By Richard Vedder
A very useful source of news about higher education is the Greentree Gazette, whose publisher, Jeff Wendt, recently interviewed me for an article in the November issue. There is a free on-line version weekly available by clicking here.
They have run an interesting two part story on the growth of differential tuition pricing, using examples such as the University of Wisconsin and Arizona State University. As I have said before, in principle it makes sense for different pricing for different majors, if for no other reason than the costs of instruction vary considerably across disciplines.
At the same time, however, a lot of these new differential fees are feeding, and disguising, some of the tuition inflation, and also enabling institutional hubris. We read that ASU has decided it wants to be a leading journalism school, has spent $71 million on a new building, and is hiring superstar faculty like Aaron Brown, formerly of CNN. Then, to partially finance this, it raises fees ($250 in this case) to consumers. The University of Wisconsin, noting that their overall ratings are slipping because they are inadequate in faculty resources (e.g., not paying faculty enough), is tacking on fees to enhance faculty pay.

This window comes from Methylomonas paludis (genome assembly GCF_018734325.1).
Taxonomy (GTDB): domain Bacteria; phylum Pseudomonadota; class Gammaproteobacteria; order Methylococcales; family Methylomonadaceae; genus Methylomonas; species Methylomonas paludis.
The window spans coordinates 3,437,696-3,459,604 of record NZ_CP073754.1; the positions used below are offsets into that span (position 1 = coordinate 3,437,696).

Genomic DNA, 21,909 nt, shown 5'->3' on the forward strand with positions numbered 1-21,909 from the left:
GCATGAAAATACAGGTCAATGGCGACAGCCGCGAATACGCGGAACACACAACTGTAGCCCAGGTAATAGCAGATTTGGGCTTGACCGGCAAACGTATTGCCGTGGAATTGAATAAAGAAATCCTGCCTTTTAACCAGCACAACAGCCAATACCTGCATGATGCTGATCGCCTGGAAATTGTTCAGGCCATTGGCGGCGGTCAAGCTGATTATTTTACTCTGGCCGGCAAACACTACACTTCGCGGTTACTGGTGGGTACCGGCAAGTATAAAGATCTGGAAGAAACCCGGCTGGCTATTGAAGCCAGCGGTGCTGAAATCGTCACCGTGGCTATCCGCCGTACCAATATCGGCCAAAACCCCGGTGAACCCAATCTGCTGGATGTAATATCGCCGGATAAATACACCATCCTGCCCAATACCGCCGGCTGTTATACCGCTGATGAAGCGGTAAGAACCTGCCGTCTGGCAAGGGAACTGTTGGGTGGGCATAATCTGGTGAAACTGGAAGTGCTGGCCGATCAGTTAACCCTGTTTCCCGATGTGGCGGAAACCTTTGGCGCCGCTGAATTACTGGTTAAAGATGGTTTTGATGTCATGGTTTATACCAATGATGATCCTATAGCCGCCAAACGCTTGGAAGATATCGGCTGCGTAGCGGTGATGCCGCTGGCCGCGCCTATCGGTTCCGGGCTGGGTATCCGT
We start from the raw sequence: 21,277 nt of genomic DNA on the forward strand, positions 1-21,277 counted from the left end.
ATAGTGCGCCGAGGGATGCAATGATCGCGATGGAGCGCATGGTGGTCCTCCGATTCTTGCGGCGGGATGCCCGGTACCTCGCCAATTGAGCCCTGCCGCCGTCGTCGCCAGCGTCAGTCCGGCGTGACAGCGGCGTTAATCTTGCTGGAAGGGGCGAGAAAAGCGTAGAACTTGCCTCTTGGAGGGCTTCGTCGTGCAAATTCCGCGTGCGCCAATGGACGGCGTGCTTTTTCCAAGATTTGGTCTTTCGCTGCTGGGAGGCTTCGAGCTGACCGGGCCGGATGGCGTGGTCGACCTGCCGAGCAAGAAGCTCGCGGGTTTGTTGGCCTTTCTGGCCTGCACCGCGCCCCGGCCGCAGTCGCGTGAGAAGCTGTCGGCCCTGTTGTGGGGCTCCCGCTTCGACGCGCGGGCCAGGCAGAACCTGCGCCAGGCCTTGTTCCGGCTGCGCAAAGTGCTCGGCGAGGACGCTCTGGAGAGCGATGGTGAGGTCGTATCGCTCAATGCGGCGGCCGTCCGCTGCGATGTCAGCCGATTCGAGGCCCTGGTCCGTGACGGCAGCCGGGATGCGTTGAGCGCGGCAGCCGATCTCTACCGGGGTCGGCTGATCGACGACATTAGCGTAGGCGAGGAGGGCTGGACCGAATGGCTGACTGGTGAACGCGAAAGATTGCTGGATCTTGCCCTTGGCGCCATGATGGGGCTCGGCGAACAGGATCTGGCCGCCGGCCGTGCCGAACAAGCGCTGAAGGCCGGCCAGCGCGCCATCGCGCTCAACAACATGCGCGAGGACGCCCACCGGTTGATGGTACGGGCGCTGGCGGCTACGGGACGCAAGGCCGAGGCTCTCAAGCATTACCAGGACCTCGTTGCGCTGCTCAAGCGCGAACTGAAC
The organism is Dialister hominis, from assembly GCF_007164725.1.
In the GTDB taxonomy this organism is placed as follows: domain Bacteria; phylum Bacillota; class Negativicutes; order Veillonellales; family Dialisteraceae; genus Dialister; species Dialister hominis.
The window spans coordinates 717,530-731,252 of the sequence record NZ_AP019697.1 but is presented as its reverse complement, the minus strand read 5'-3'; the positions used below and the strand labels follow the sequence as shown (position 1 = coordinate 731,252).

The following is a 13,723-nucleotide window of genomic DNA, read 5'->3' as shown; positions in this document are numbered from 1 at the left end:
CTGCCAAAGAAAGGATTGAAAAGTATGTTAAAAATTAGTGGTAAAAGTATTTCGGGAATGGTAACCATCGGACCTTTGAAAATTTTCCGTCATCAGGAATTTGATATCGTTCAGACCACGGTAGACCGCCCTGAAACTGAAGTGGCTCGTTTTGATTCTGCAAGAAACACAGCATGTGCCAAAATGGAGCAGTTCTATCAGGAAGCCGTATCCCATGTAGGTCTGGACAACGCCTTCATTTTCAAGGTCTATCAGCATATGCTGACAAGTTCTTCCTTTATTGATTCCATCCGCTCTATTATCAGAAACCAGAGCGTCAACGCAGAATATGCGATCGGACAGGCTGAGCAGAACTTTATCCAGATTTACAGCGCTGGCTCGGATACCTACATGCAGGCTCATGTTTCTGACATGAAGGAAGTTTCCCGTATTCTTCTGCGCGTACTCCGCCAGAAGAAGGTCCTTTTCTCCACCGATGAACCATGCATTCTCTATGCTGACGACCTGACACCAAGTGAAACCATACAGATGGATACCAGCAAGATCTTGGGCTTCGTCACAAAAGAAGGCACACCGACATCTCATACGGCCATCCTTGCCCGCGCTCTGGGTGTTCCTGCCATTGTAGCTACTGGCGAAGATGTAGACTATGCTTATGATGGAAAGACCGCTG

Question: Is it efficient to educate students using Socrates-era technology, paying junior business school faculty well over $100,000 a year for perhaps 200 hours in the classroom? Rather than tacking on more fees, perhaps business schools should look for new ways to conserve their extremely high priced help. That is ostensibly what they train students to do who go out into the real world. The problem, of course, is it is easier to initiate new fees than to innovate, restructure, and rethink ways of doing things. That is academia today. Raise prices and our problems are solved. If General Motors tried to do that, they would be bankrupt within three years.
At a typical university, faculty salaries eat up only less than one-half of tuition fees. Why don't faculty band together, rent cheap buildings as classrooms, and offer a superior education for less money, cutting out most of the outrageous overhead and frills universities have? To some extent, that is what the for-profits are doing. Without state subsidies to their inefficient non-profit competitors, they would be taking over higher education.